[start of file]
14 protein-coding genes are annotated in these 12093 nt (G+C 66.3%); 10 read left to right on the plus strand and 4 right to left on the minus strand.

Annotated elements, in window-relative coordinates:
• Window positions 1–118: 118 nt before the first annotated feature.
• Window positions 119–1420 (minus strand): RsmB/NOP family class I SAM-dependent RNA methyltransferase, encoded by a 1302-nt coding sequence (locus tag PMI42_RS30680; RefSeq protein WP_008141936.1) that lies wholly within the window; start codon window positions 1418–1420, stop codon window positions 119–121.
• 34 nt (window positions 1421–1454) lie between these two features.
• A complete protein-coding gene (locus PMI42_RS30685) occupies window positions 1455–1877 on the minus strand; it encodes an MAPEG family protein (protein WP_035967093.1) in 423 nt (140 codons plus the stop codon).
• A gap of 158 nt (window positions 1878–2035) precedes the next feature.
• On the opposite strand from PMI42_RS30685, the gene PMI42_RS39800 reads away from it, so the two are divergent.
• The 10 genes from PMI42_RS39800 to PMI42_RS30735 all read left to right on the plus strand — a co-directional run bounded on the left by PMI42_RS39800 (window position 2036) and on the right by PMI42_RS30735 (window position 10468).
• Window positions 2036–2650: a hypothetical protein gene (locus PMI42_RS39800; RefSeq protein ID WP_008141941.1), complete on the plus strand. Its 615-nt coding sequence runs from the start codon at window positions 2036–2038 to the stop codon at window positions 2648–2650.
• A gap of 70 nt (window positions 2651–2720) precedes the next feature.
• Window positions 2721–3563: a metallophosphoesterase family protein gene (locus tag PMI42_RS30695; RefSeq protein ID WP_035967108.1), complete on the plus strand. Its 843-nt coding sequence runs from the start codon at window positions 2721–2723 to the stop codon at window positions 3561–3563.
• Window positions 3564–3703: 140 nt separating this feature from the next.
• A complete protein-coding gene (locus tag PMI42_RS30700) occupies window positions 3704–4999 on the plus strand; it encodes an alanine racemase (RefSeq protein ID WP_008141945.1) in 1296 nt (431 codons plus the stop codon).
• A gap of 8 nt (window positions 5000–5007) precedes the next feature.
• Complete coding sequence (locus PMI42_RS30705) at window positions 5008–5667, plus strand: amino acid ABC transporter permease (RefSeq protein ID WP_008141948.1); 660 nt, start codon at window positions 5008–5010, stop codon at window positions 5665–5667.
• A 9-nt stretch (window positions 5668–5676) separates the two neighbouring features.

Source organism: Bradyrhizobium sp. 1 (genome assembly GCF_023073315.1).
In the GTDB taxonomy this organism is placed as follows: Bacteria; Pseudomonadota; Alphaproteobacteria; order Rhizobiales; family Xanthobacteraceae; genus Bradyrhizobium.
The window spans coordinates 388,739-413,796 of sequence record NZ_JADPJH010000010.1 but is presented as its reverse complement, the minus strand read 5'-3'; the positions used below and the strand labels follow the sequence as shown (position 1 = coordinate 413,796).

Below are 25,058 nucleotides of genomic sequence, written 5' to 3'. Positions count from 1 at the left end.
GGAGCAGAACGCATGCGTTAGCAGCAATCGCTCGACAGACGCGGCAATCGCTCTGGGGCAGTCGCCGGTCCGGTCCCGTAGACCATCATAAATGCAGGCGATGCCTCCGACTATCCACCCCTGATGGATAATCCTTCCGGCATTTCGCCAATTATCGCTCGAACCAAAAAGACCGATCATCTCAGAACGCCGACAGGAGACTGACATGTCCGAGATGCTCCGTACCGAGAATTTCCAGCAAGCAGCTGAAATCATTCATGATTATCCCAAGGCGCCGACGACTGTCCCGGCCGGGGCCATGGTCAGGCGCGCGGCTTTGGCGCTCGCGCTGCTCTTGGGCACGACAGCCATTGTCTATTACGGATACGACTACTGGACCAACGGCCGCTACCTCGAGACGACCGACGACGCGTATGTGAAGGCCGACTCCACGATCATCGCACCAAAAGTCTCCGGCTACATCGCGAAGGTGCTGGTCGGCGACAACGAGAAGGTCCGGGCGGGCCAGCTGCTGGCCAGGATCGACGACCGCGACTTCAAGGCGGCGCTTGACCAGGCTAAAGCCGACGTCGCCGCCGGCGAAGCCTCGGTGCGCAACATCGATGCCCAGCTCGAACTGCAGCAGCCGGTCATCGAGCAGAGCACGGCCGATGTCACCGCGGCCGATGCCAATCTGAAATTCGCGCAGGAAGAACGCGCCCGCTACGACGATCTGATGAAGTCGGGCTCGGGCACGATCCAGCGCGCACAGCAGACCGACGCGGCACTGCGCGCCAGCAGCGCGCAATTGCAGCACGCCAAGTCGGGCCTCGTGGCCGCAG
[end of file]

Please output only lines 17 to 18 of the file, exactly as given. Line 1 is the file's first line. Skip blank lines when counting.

• A 9-nt stretch (window positions 5668–5676) separates the two neighbouring features.

Source organism: Bradyrhizobium sp. 1 (genome assembly GCF_023073315.1).